People often asked me this question when I decided to visit this soulful nation. Sandwiched between India and China, Bhutan doesn’t have pristine beaches and neither is it a shopping or leisure destination. Falling on the Himalayan ranges, it is an untapped nook of natural beauty.
I flew into Bhutan from New Delhi – one of two ways to enter the country. There are daily flights from Delhi to Paro via Druk Air, the official carrier. On road, there are three points of entry from India – Phuentsholing, Gelephu and Samdrup Jongkhar.
Paro Airport is situated in a deep valley, cushioned on all sides by mountain peaks. The weather was clear, with slight showers; and the flight was smooth and short (2 hours to Kathmandu and from there 50 minutes to Paro). The landing was fine, and the view – just breathtaking.
Immigration and baggage gets done at lightning speed. The staff is brisk and doesn’t waste time.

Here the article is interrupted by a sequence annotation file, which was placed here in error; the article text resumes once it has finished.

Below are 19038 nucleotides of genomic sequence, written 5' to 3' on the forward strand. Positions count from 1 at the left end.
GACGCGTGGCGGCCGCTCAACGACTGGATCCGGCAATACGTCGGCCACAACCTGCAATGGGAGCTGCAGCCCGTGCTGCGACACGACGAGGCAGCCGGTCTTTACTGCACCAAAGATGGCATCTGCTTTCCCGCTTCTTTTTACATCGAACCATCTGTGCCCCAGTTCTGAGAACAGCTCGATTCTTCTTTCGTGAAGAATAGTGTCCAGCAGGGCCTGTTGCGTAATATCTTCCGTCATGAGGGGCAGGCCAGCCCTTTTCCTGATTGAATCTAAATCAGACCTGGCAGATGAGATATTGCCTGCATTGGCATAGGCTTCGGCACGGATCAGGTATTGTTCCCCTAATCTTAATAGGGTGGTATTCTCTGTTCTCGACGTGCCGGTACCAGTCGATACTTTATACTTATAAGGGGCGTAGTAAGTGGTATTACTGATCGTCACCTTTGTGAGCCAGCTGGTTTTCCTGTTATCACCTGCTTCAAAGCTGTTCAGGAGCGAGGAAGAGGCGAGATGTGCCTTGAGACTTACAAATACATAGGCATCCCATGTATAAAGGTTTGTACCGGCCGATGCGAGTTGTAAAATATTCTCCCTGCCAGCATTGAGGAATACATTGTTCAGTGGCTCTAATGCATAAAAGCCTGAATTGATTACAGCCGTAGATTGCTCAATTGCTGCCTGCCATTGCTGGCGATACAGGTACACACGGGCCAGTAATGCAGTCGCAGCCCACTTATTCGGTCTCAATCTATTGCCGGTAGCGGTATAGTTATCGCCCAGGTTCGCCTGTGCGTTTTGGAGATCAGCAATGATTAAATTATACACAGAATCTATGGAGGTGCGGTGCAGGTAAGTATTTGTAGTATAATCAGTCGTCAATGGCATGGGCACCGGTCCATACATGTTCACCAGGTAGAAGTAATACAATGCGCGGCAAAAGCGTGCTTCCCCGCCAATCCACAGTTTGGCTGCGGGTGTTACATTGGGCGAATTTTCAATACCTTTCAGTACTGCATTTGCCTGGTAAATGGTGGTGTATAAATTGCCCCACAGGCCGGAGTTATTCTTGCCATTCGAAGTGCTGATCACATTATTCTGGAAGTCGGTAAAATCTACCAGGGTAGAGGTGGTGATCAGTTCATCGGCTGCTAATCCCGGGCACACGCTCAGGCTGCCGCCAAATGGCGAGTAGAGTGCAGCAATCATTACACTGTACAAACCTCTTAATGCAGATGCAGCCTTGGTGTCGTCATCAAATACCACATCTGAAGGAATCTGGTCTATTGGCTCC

Outside, my friend and I were greeted by the smiling face of Dechen (dey-shun), tour guide with Heavenly Bhutan – our tour operator/ground handler, and a most entertaining companion on the trip, dressed in kira. The nationals, by rule must dress in the traditional kira (women) and gho (men).
The air was chilly with a slight drizzle, but the stunning view made up for these petty discomforts.
Although a culturally dense nation, we had sketched our itinerary to the south east of Bhutan, keeping three main cities on our radar – Paro, Punakha and the capital city, Thimphu.
Our first layover was at the COMO Uma Paro, a sprawling hideaway, situated high up in the mountain with panoramic views of the mountains and the town below. Cedar is the national tree of Bhutan, but the property had a striking school of pine trees across its property.
We were welcomed by friendly, and handsome, smiles by staff who rushed to help us with our luggage. As we waited for check-in, we were treated to some brilliant freshly-brewed and piping hot ginger tea.
Our room left us spell bound. The view looked like a life-size wall painting. Big, square windows opened out to this painting-like scenery. The trees, the sky, the mist, the faraway brooks, stone cottages and the majestic Himalayas – it was surreal.